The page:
pneumococcal vaccine polyvalent a preparation of purified capsular polysaccharides from the 23 serotypes of Streptococcus pneumoniae causing the majority of pneumococcal disease; used as an active immunizing agent in persons over 2 years of age, administered intramuscularly.
poliovirus vaccine inactivated (IPV) a preparation of killed polioviruses of three types, given in a series of intramuscular or subcutaneous injections to immunize against poliomyelitis. It does not induce intestinal immunity and so is not effective for poliovirus eradication in areas where wild-type polioviruses still exist in large numbers. However, it does not cause vaccine-associated paralytic poliomyelitis and so is preferred for routine immunization in areas where the risk of infection by a wild-type poliovirus is very low, as in the United States. Called also Salk vaccine.
poliovirus vaccine live oral (OPV) an oral vaccine against poliomyelitis consisting of three types of live, attenuated polioviruses. It is given orally, often on a sugar cube, and so is convenient for administration to children and large groups of people. It induces both humoral and intestinal immunity, so is useful for immunization and poliomyelitis eradication in areas where wild-type polioviruses have not been eradicated. However, it can cause vaccine-associated paralytic poliomyelitis in persons newly vaccinated with it and their contacts, which is considered an unjustifiable risk in countries such as the United States, where the risk of exposure to wild-type polioviruses is very low. Thus, for routine immunization in the United States, it has been superseded by poliovirus vaccine inactivated. Called also Sabin vaccine.
polyvalent vaccine a vaccine prepared from cultures or antigens of more than one strain or species.
purified chick embryo cell vaccine an inactivated virus vaccine used for pre- and postexposure rabies immunization, prepared from rabies virus grown in cultures of chicken fibroblasts; administered intramuscularly.
rabies vaccine any of various vaccines against rabies consisting of inactivated virus, used for preexposure immunization to persons at high risk of exposure, such as veterinarians, and for postexposure prophylaxis in conjunction with rabies immune globulin. See human diploid cell v., purified chick embryo cell v., and rabies v. adsorbed.
rabies vaccine adsorbed (RVA) a rabies vaccine prepared from rabies virus grown in cultures of fetal rhesus monkey lung and inactivated; administered intramuscularly.
rotavirus vaccine live oral a live virus vaccine produced from a mixture of four types of rotavirus, used to immunize infants against rotaviral gastroenteritis.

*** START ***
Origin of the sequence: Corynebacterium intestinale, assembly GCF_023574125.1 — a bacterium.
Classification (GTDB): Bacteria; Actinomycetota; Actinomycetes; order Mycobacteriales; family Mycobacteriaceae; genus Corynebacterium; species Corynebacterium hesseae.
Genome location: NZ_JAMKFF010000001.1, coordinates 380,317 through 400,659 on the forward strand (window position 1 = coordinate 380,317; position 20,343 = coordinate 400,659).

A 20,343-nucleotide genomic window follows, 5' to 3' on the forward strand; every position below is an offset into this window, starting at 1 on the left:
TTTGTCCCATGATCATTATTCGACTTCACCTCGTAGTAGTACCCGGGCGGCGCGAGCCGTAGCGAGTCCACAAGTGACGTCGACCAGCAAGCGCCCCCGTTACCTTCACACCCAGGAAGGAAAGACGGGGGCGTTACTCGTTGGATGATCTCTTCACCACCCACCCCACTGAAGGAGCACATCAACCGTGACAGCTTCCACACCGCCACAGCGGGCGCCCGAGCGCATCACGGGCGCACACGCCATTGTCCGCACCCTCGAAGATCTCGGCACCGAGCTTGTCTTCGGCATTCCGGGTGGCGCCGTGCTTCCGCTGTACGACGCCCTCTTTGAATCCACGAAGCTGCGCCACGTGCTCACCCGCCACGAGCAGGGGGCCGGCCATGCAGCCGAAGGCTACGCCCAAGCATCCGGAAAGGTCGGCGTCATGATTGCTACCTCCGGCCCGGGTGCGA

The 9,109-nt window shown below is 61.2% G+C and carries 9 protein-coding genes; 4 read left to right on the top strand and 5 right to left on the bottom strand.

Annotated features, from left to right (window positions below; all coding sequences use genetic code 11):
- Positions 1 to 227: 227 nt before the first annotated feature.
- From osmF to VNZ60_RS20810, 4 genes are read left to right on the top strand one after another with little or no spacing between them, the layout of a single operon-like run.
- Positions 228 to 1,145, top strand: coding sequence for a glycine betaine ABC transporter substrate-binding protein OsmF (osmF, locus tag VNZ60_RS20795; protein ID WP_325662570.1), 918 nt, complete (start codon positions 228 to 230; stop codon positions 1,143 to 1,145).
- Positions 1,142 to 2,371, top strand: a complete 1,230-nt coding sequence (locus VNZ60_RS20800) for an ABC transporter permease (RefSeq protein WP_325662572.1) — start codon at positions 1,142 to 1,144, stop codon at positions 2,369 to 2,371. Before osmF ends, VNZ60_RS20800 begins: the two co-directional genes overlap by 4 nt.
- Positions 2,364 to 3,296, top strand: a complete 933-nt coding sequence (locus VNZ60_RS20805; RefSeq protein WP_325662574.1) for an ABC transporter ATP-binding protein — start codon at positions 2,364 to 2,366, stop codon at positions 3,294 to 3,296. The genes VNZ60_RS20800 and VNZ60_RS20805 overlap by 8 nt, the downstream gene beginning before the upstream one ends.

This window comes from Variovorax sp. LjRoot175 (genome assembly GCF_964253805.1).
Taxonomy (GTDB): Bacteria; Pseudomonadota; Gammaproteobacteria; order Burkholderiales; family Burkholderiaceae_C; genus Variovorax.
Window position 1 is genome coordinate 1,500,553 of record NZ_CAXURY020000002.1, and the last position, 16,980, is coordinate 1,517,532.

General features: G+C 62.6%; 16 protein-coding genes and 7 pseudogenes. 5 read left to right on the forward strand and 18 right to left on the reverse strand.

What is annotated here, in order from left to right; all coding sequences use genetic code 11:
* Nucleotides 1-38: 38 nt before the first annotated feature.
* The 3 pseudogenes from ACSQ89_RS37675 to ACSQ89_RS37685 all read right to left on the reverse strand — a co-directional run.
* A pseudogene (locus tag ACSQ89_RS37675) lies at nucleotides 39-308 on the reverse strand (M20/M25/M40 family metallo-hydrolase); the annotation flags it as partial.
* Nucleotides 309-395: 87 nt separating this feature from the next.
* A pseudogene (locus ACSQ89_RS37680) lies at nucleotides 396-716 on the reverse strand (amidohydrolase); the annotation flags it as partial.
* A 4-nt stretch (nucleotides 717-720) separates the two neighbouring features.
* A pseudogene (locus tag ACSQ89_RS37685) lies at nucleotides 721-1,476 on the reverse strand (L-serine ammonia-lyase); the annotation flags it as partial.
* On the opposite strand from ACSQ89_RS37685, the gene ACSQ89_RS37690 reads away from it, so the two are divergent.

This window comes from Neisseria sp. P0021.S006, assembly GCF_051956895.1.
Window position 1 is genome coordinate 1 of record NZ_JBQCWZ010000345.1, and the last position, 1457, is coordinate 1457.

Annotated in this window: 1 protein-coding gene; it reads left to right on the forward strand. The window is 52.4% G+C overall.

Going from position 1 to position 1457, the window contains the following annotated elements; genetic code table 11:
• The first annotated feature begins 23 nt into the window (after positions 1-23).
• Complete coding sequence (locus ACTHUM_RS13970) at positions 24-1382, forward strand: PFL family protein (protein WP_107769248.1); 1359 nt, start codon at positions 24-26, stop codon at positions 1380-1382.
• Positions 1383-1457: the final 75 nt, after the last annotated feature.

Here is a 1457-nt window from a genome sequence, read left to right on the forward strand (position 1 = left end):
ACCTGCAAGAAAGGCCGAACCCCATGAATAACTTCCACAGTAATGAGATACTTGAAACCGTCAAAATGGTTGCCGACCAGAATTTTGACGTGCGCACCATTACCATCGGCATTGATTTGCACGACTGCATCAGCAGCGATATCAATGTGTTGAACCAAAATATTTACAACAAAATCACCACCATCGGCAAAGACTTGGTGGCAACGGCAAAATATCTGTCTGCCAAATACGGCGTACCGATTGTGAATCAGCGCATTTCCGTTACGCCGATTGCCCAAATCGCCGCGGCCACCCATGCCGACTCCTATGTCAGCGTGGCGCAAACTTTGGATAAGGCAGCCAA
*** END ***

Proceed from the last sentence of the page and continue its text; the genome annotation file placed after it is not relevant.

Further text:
rubella and mumps virus vaccine live a combination of live attenuated rubella and mumps viruses, administered subcutaneously for simultaneous immunization against rubella and mumps.
rubella virus vaccine live a live attenuated virus vaccine used for immunization against rubella, usually administered as the combination measles, mumps, and rubella virus vaccine.
subunit vaccine a vaccine produced from specific protein subunits of a virus and thus having less risk of adverse reactions than whole virus vaccines.
typhoid vaccine any of several preparations of Salmonella typhi used for immunization against typhoid fever, including a parenteral heat- and phenol-inactivated bacteria vaccine, an oral live vaccine prepared from the attenuated strain Ty21a, and a parenteral vaccine prepared from typhoid Vi capsular polysaccharide.
varicella virus vaccine live a preparation of live, attenuated human herpesvirus 3 (varicella-zoster virus) administered subcutaneously for production of immunity to varicella and herpes zoster.
yellow fever vaccine a preparation of attenuated yellow fever virus, used to immunize against yellow fever.

bacterial vaccine

a saline solution suspension of a strain of attenuated or killed bacteria prepared for injection into a patient to stimulate development of active immunity to that strain and against similar bacteria.

bacterial vaccine

A suspension of killed or attenuated bacteria; used for injection into the body to produce active immunity to the same organism.
See also: vaccine

vaccine

a suspension of attenuated or killed microorganisms (viruses, bacteria or rickettsiae), administered for prevention, amelioration or treatment of infectious diseases.

anti-idiotype vaccine
antibody made to antigenic determinants located in the variable domains of immunoglobulin molecules. Proposed as a means of regulating antibody responses and also as a substitute antigen for vaccination.
vaccine-associated sarcoma
see sarcoma.
attenuated vaccine
a vaccine prepared from live microorganisms that have lost their virulence but retained their ability to induce protective immunity. Attenuated microorganisms including particularly bacteria and viruses may be found naturally or they may be produced in the laboratory, for example by adaptation to a new medium or cell culture or they may be produced by recombinant DNA technology.
autogenous vaccine
a vaccine prepared from cultures of material derived from a lesion of the animal to be vaccinated, e.g. wart vaccine.
bacterial vaccine
a preparation of attenuated or killed bacteria, used to immunize against organisms injected, or sometimes for pyrogenetic effects in treatment of certain noninfectious diseases.
biosynthetic vaccine